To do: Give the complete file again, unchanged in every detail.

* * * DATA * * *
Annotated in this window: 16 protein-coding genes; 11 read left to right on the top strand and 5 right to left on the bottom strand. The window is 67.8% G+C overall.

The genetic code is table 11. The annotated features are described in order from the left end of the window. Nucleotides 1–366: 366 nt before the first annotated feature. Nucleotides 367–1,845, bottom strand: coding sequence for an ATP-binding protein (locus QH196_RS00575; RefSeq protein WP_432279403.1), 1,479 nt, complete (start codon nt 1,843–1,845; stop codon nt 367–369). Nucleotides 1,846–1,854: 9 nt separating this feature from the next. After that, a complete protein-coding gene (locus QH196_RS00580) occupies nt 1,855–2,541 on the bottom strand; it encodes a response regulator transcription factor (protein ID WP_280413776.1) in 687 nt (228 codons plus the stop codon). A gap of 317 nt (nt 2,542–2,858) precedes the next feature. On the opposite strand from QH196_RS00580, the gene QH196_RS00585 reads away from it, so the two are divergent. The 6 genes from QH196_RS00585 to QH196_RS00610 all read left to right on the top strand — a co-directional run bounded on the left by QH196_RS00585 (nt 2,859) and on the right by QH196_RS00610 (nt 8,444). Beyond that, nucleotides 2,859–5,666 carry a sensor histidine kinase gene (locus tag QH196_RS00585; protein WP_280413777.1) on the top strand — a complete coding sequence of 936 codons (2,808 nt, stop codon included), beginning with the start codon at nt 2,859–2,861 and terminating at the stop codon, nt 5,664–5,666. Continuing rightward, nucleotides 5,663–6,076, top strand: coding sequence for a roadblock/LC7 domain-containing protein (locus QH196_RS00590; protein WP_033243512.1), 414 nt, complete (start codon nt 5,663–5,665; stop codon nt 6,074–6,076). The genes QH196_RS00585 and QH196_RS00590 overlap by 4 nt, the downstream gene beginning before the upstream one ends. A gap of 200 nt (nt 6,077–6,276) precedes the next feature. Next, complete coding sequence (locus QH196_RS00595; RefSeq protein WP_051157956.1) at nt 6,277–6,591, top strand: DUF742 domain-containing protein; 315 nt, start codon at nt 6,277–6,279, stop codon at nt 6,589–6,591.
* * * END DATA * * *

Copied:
Annotated in this window: 16 protein-coding genes; 11 read left to right on the top strand and 5 right to left on the bottom strand. The window is 67.8% G+C overall.

The genetic code is table 11. The annotated features are described in order from the left end of the window. Nucleotides 1–366: 366 nt before the first annotated feature. Nucleotides 367–1,845, bottom strand: coding sequence for an ATP-binding protein (locus QH196_RS00575; RefSeq protein WP_432279403.1), 1,479 nt, complete (start codon nt 1,843–1,845; stop codon nt 367–369). Nucleotides 1,846–1,854: 9 nt separating this feature from the next. After that, a complete protein-coding gene (locus QH196_RS00580) occupies nt 1,855–2,541 on the bottom strand; it encodes a response regulator transcription factor (protein ID WP_280413776.1) in 687 nt (228 codons plus the stop codon). A gap of 317 nt (nt 2,542–2,858) precedes the next feature. On the opposite strand from QH196_RS00580, the gene QH196_RS00585 reads away from it, so the two are divergent. The 6 genes from QH196_RS00585 to QH196_RS00610 all read left to right on the top strand — a co-directional run bounded on the left by QH196_RS00585 (nt 2,859) and on the right by QH196_RS00610 (nt 8,444). Beyond that, nucleotides 2,859–5,666 carry a sensor histidine kinase gene (locus tag QH196_RS00585; protein WP_280413777.1) on the top strand — a complete coding sequence of 936 codons (2,808 nt, stop codon included), beginning with the start codon at nt 2,859–2,861 and terminating at the stop codon, nt 5,664–5,666. Continuing rightward, nucleotides 5,663–6,076, top strand: coding sequence for a roadblock/LC7 domain-containing protein (locus QH196_RS00590; protein WP_033243512.1), 414 nt, complete (start codon nt 5,663–5,665; stop codon nt 6,074–6,076). The genes QH196_RS00585 and QH196_RS00590 overlap by 4 nt, the downstream gene beginning before the upstream one ends. A gap of 200 nt (nt 6,077–6,276) precedes the next feature. Next, complete coding sequence (locus QH196_RS00595; RefSeq protein WP_051157956.1) at nt 6,277–6,591, top strand: DUF742 domain-containing protein; 315 nt, start codon at nt 6,277–6,279, stop codon at nt 6,589–6,591.